Another World: Washington Square Outdoor Art Exhibition

Alice Neel, “Degenerate Madonna,” (1930), Oil on canvas. 31 × 24 inches. © The Estate of Alice Neel, courtesy David Zwirner, New York. Although there was a no censorship policy, Neel’s painting, above, was deemed inappropriate at the inaugural exhibition and was turned toward the wall when a nearby Church complained. My story in the … read more… “Another World: Washington Square Outdoor Art Exhibition”

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The Slow Inevitable Death of American Muscle

In the latest issue of The Brooklyn Rail I look at Jonathan Schipper’s installation at The Boiler. What a great idea. Artist Jonathan Schipper, with vital help from engineer Karl Biewald, manages to transform a car-crash into an observable work of art by slowing it way, way down. Two bygone muscle cars (a Camaro and … read more… “The Slow Inevitable Death of American Muscle”

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Growing up Wright

For the June issue of The Brooklyn Rail, my review of the Frank Lloyd Wright show at the Guggenheim veers into a personal essay about how individuals (specifically me) have been affected by Wright’s groundbreaking notions about design and space. Here’s an excerpt. “…Wright is justifiably considered a visionary. Yet in a post-modern retrospective moment, … read more… “Growing up Wright”

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Alex Katz on supersizing

In The Brooklyn Rail, Phong Bui talks with Alex Katz about his paintings and process. In this excerpt, Katz explains his early decision to scale up. “When I started to paint directly from nature, the paintings were focused behind my head. Somehow I understood how to put paint in focus just instinctively. Also, it may … read more… “Alex Katz on supersizing”

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Louise Fishman: Ignoring aesthetic wanderlust

In the May issue of The Brooklyn Rail I take a look at Louise Fishman’s recent show at Cheim & Read. When I saw the show, I had the same feeling I had at Susan Rothenberg‘s recent show and had to write about it. Here’s an excerpt from the review. “In stark counterpoint to the … read more… “Louise Fishman: Ignoring aesthetic wanderlust”

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Roberta Smith on art theory: “It’s not useful to most people”

Roberta Smith recently visited Rail Consulting Editor, Irving Sandler, at his home to talk about her life and work. Here’s my favorite part of their chat, which was published in the April issue of The Brooklyn Rail.Rail: Does art theory inform your work? And what do you think of the academic criticism that’s being written … read more… “Roberta Smith on art theory: “It’s not useful to most people””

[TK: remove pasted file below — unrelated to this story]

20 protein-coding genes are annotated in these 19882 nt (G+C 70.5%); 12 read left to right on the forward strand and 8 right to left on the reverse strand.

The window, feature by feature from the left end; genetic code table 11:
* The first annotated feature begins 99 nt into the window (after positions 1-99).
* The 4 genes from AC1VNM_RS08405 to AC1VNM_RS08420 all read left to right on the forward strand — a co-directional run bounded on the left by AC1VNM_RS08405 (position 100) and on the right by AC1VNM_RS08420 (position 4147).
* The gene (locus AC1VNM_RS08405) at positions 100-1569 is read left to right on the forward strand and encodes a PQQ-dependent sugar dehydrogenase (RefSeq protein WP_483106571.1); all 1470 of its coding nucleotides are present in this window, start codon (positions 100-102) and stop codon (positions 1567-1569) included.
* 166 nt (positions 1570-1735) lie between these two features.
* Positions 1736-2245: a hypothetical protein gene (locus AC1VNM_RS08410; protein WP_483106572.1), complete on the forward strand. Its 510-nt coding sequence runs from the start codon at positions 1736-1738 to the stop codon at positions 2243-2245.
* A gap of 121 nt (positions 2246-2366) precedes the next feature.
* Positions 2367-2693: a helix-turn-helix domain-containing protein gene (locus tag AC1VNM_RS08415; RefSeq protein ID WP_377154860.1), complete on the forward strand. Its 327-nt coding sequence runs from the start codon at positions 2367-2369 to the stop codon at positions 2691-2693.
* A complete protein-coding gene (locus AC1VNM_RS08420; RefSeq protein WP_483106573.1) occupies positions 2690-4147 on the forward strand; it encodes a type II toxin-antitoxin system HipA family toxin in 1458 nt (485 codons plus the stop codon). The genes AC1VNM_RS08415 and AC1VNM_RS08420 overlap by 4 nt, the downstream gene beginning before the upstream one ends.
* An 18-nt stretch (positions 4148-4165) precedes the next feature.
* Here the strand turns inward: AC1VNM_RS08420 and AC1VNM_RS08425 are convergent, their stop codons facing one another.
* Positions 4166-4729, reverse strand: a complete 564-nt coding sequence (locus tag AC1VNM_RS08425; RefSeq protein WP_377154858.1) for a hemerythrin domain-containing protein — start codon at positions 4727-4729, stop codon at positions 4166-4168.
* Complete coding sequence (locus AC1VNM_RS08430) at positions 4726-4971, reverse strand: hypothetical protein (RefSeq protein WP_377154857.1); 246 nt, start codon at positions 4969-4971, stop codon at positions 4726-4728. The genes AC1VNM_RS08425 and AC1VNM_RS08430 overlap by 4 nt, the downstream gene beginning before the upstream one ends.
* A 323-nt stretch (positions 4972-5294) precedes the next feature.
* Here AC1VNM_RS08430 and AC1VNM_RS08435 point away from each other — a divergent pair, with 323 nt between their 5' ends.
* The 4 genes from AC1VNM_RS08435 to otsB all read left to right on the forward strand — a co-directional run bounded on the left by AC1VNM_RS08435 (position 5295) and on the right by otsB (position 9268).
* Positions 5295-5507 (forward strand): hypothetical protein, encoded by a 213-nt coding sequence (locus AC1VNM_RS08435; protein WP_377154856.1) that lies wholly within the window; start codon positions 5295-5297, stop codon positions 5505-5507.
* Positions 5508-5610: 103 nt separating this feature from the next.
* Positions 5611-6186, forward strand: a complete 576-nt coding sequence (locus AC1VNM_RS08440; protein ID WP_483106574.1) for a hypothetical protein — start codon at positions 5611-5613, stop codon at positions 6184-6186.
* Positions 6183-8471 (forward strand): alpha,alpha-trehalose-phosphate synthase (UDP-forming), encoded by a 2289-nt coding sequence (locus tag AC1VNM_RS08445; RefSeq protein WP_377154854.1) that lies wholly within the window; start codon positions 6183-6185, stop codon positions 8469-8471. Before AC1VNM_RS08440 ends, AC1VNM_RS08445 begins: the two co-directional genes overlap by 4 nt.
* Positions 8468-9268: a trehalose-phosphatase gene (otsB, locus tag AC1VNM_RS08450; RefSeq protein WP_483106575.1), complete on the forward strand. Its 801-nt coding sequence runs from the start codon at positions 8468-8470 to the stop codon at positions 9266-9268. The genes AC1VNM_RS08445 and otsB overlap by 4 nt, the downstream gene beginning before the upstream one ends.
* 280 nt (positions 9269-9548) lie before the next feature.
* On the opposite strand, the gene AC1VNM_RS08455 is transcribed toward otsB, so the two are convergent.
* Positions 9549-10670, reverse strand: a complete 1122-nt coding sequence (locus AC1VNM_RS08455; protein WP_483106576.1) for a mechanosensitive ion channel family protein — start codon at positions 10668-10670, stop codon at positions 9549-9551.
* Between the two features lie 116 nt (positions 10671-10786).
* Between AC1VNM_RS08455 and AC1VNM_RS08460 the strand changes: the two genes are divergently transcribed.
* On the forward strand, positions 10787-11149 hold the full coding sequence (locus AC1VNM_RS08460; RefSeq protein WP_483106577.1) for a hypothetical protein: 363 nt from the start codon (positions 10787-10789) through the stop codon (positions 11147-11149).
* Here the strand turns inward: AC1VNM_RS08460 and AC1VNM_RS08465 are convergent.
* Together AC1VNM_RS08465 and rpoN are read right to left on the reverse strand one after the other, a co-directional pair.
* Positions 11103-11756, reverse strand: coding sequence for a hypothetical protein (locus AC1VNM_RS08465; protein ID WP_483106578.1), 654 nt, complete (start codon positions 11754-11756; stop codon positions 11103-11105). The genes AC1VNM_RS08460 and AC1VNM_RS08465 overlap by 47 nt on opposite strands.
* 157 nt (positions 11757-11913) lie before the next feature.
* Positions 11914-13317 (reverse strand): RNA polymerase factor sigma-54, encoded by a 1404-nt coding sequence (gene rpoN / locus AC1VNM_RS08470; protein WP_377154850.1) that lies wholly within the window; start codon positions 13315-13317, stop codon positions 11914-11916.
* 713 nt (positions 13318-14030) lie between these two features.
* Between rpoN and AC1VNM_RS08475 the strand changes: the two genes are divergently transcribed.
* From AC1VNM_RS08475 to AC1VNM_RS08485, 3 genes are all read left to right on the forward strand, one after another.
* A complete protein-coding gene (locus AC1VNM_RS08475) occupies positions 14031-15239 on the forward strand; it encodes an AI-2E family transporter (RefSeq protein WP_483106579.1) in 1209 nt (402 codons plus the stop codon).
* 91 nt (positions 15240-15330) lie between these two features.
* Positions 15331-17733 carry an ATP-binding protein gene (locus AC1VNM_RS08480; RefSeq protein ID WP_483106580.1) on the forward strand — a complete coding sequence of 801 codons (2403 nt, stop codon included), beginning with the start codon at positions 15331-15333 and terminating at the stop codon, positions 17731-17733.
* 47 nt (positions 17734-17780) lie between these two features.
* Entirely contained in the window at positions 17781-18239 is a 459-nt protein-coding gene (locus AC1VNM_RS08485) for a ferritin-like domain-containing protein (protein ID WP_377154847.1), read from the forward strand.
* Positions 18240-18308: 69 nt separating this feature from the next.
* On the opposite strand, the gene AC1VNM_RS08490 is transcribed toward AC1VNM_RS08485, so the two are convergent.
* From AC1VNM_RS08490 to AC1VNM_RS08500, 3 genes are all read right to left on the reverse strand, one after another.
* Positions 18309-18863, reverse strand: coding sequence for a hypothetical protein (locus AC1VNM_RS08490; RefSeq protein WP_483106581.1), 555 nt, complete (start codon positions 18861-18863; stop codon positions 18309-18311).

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Matvey Levenstein and Phong Bui

While preparing for his one-person exhibition at Larissa Goldston Gallery, on view from through May 9th, Matvey Levenstein stopped by Brooklyn Rail HQ to talk to publisher Phong Bui about his life and work. Here’s an excerpt from their conversation.Rail: When did photography come into your process? Levenstein: It was probably around 92-93. I was … read more… “Matvey Levenstein and Phong Bui”

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Rail Review: The Mood Back Home

I wrote about The Mood Back Home, an exhibition at Momenta Art for the April issue of The Brooklyn Rail. Here’s an excerpt. “Immediately confronting visitors to The Mood Back Home, a thoughtful and evocative group exhibition organized by Suzy Spence and Leslie Brack at Momenta Art, is Jessica Jackson Hutchins’s 70s-vintage spring-mounted hobby horse, … read more… “Rail Review: The Mood Back Home”

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Last chance: Peter Doig

In The Brooklyn Rail, Greg Lindquist looks at Peter Doig’s new large-scale paintings, which are up until tomorrow at Gavin Brown and Michael Werner. “While Doig’s current work reflects his recent relocation to Trinidad and the unaccustomed imagery this has inspired, the paintings lack material presence. The canvases in these galleries are murky, thin (the … read more… “Last chance: Peter Doig”

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The artworld on Facebook: A primer

What’s so good about Facebook? Most art bloggers will tell you it’s a good way to connect with the people who read their blogs. They were at the forefront of innovative social networking in the artosphere, and began setting up their Facebook profile pages back in early 2007, shortly after Facebook lifted the requirement that … read more… “The artworld on Facebook: A primer”

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